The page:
lacks a pastoral payoff. I recounted for Rosica what happened in Rome during
the winter of 2000, when a local Catholic charity appealed to young people
to help keep churches open at night so that the homeless could stay warm.
The project failed. An official wrote a letter that found its way into
the papers, asking why millions of young people would show up to cheer
the pope the previous summer, but not even a few dozen were willing to
live their faith when called by the local church.
Rosica didn’t shrink
from the challenge.
“The key to success of
World Youth Day is what we put in place for the immediate follow-up,” he
said. “All of the good will in the world does not count six months afterward.”
“We have built into this
World Youth Day, which has never been done before, a very serious social
justice component,” Rosica said. “In the afternoons on Tuesday, Wednesday,
and Friday, we will be offering about 500 service projects in the city
“The critics will say
it’s nothing more than a photo opportunity. Let them say that,” Rosica
I pressed him about claims
made last time around that tens of thousands of young people made confessions
in the Circo Massimo. Has that translated into increased sacramental practice
“We don’t hire statisticians
or ad agencies to follow up on these things,” Rosica said. “This work is
about the parable of the sower. It’s our job to sow the seeds lavishly.”
I suspect that in Rosica
the Canadians have found a pretty good sower.
Rosica said he’s expecting
between 450,000-500,000 people at Toronto, with some 50,000 from the United
States. (A U.S. bishops’ conference official told me that’s a realistic
number. There’s a sense, he said, that if the Olympics finish without incident,
the numbers may end up even higher).
* * *
Last week I reported
on an encounter in Rome between Palestinians and Israelis called “Meeting
the Other.” As part of the event, I had the chance to sit down over breakfast
with a genuinely impressive man: Hanna Siniora of Jerusalem, who chairs
the Christian-Muslim dialogue in Palestine.
Chances are you have
never heard of Hanna Siniora, a Latin Rite Catholic. That’s too bad, and
it illustrates the way media coverage of the Middle East ignores leaders
who don’t fire guns or throw rocks.
Siniora and some 60 other
laymen, Christian and Muslim, launched their dialogue in 1989 as a way
of handling problems before they get out of hand. For example, during an
Easter procession one year a handful of Muslim youth in Jerusalem jeered
at Christians, stoking animosity. Muslim partners in the dialogue immediately
visited the parents of the hooligans, and the activity was nipped in the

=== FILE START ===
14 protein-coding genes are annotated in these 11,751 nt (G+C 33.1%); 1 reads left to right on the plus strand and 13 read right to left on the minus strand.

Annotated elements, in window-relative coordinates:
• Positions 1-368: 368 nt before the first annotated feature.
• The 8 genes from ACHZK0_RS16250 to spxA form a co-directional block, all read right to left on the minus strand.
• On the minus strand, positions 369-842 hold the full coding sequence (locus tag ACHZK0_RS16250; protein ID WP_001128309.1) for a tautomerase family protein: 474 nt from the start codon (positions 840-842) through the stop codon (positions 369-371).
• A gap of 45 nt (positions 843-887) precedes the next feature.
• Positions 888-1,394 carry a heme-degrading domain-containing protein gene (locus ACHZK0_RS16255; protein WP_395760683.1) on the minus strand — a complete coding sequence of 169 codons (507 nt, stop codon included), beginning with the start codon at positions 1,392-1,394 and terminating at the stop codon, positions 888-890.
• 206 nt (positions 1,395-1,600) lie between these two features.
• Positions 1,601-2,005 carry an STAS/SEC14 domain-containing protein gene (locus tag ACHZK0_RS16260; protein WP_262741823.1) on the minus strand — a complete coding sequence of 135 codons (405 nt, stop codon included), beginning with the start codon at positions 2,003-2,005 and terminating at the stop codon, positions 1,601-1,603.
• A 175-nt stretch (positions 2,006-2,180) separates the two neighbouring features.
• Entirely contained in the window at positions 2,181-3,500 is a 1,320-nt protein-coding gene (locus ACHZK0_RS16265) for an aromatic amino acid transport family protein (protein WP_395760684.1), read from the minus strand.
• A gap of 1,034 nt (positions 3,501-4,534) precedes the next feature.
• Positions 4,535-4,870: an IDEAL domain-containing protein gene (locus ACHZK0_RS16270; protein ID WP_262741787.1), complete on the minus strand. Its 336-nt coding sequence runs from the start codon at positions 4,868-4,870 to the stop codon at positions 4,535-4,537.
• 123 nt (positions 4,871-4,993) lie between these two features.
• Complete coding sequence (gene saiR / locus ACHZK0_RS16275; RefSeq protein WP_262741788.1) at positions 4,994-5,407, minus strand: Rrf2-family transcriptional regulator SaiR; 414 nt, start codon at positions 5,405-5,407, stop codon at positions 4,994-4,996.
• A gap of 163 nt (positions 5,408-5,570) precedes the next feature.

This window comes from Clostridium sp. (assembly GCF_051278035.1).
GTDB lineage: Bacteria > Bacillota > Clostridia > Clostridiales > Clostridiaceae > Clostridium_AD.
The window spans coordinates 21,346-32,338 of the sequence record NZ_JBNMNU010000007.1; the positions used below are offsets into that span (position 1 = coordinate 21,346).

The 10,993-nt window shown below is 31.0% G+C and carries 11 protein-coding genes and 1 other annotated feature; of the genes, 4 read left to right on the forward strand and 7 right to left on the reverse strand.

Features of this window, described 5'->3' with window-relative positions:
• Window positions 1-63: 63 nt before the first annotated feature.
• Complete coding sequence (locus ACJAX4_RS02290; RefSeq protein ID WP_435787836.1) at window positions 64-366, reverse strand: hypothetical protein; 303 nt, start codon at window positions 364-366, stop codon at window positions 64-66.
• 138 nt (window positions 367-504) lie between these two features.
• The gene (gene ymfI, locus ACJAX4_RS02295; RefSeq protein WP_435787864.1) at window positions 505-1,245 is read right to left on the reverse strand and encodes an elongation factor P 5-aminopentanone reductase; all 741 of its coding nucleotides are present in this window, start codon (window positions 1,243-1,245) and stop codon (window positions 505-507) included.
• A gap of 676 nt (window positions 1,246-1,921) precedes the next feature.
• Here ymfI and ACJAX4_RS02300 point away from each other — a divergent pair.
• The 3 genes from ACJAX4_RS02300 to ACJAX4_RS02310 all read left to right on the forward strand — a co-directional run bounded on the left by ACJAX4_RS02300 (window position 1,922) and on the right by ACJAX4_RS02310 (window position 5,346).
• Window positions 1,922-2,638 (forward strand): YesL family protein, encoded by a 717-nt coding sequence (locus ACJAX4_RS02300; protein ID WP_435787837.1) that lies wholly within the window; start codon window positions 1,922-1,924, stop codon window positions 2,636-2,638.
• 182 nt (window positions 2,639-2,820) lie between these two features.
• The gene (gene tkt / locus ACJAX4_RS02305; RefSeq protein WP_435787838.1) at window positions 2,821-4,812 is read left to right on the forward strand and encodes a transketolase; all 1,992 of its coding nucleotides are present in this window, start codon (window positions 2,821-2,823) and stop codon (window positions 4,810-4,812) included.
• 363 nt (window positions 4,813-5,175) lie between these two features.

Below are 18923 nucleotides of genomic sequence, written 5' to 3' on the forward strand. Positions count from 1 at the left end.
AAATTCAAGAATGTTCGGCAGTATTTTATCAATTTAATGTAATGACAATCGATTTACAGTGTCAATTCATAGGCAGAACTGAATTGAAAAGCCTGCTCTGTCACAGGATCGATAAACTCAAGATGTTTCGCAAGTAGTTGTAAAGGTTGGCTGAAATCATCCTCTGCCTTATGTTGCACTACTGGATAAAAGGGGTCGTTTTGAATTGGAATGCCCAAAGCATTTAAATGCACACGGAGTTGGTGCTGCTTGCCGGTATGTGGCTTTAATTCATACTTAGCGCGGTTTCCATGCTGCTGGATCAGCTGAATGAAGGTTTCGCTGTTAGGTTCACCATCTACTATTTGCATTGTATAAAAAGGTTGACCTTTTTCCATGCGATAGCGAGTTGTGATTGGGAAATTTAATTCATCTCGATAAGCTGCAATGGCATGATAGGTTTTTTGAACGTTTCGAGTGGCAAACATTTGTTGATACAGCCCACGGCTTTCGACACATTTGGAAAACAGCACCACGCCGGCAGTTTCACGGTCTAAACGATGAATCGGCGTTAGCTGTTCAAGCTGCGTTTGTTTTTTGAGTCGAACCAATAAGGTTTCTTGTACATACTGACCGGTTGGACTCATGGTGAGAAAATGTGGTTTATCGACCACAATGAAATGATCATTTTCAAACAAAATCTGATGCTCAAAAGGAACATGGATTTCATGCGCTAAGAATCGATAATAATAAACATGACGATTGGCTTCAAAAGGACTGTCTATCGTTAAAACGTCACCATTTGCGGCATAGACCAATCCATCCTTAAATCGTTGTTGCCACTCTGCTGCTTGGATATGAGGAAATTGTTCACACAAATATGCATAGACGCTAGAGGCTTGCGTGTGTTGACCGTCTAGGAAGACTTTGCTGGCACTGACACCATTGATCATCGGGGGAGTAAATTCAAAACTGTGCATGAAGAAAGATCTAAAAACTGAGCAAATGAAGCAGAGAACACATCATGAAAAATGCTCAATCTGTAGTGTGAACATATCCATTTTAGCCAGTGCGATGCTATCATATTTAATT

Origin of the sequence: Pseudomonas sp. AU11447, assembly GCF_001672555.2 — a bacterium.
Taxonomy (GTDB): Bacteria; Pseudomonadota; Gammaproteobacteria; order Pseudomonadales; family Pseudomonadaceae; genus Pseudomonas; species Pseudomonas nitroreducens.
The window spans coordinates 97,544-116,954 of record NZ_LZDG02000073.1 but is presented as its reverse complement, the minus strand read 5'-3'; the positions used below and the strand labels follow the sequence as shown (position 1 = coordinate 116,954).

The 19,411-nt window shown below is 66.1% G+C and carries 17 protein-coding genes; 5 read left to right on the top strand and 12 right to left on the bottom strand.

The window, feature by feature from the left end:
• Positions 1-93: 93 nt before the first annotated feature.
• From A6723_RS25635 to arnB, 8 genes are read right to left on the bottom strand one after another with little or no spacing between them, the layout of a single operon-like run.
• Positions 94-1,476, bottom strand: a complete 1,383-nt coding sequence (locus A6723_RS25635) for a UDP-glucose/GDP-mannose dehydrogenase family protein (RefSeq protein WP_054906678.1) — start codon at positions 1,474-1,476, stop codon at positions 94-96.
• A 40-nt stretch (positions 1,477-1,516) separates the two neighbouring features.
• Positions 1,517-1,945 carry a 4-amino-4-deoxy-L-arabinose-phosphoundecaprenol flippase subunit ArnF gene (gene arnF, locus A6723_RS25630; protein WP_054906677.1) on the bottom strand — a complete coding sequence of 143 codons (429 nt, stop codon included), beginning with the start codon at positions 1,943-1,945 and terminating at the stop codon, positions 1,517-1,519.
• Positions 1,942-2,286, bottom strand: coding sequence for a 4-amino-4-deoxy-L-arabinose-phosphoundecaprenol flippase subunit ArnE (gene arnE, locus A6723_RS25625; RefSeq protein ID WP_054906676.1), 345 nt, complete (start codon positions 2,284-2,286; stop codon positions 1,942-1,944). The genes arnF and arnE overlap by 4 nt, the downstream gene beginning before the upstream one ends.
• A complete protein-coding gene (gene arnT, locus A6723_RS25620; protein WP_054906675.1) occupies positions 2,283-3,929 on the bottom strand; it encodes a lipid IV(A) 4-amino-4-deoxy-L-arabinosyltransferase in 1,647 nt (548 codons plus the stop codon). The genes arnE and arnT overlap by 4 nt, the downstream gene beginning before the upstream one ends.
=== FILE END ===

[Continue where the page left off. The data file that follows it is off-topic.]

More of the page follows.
A similar sort of early
intervention helped curtail a budding drugs trade in East Jerusalem that
had threatened to evolve into street battles between rival Muslim and Christian
Siniora said that before
the dialogue, problems tended to be swept under the rug “because we wanted
to always show that there was complete solidarity and understanding between
Christian and Muslim Palestinians.”
As is well known, the
most serious threat to that solidarity in recent months has been a controversy
surrounding construction of a mosque near the Basilica of the Anunciation
in Nazareth. The hardline Islamic Movement has demanded the erection of
a large mosque that critics say would obscure the basilica, while equally
inflexible Christian leaders such as Patriarch Michel Sabbah are opposed
to any construction. The Israeli government has created a commission to
study the matter, though some Palestinians believe the Israelis will drag
out the dispute in a classic “divide and conquer” maneuver.
When the controversy
first erupted, Siniora’s dialogue offered a compromise: the construction
of a small mosque, or perhaps an Islamic school or library, on the proposed
site, with a larger facility nearby.
“Jerusalem is dotted
with mosques and churches side by side,” Siniora said. “So we feel that
if Jerusalem, which is the holiest of holy cities, can be like this, so
Given the way the issue
has been swept up in global geo-politics, with fundamentalist Islamic groups
on one side and an array of Christian factions on the other (including
the Vatican), the compromise proposal has had trouble finding traction.
Yet Siniora said he is convinced that if it were put to a vote, the majority
of both Muslims and Christians in Palestine would support it.
“Always when you take
too strong a position and don’t know how to compromise, you allow conflict
to grow,” Siniora told me.
As Israeli writer David
Grossman said in Rome, men such as Yasser Arafat and Ariel Sharon are almost
incapable of making peace because they are “prisoners of their own biographies.”
When a serious search for new leaders begins, I hope people such as Hanna
Siniora get a serious look.